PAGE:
– . – DocuScope
An Observational Piece of Documentary
THE LAST THAKUR is a bold proposition: a Western set in Bangladesh that uses techniques more familiar in an observational documentary. It’s also the feature debut of Sadik Ahmed, a filmmaker and cinematographer trained at the National Film and Television School, whose graduation film TANJU MIAH screened at festivals worldwide and won plaudits everywhere it was shown. Ahmed was nominated for a prestigious Grierson Award, the main annual award for British documentary.
So while he has chosen a fiction film for his first feature, it seems that the documentary influence doesn’t shift easily: THE LAST THAKUR is a beautifully shot western, set in a mythical village in Bangladesh not long after a war. A stranger arrives in town and enters an ongoing conflict between the Chairman, the village’s popular leader, and Thakur, an outcast Hindu overladen with troubles. All the hallmarks of a western are there: the central conflict, the stranger who disrupts the status quo, the sparse and imposing landscape. However, in place of the long takes and still camera is a verité style more familiar from the observational documentaries of Maysles and Pennebaker.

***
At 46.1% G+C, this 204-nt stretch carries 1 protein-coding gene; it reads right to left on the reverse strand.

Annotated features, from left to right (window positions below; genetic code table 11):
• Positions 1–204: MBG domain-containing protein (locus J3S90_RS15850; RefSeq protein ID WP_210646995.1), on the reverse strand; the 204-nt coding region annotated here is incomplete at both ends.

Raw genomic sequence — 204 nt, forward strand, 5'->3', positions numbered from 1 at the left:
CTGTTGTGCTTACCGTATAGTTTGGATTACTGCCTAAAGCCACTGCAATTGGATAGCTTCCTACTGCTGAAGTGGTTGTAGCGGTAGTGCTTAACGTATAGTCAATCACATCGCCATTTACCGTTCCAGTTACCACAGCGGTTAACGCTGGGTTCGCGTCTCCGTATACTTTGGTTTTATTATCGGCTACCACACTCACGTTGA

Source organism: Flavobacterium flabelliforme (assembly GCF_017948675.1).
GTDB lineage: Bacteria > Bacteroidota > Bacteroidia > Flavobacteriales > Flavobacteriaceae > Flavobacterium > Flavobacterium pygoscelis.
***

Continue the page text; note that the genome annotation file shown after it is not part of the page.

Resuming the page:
Sadik Ahmed says of his approach: “Everything about the film I just designed to look and feel like a documentary. The way we placed the extras, crossing the frame, long lenses, observational, long takes. Even the acting style, I tried to keep it quite observational. I wanted the whole film to look and feel like an observational piece of documentary.”
For documentary purists, the idea of using drama techniques in a documentary film is sometimes contentious, although films like TOUCHING THE VOID have gone some way toward addressing that. And yet the use of documentary techniques in drama seems much more readily accepted; from Ken Loach to Paul Greengrass and beyond, the shaky camera and use of non-actors are accepted devices in drama (if not necessarily in westerns).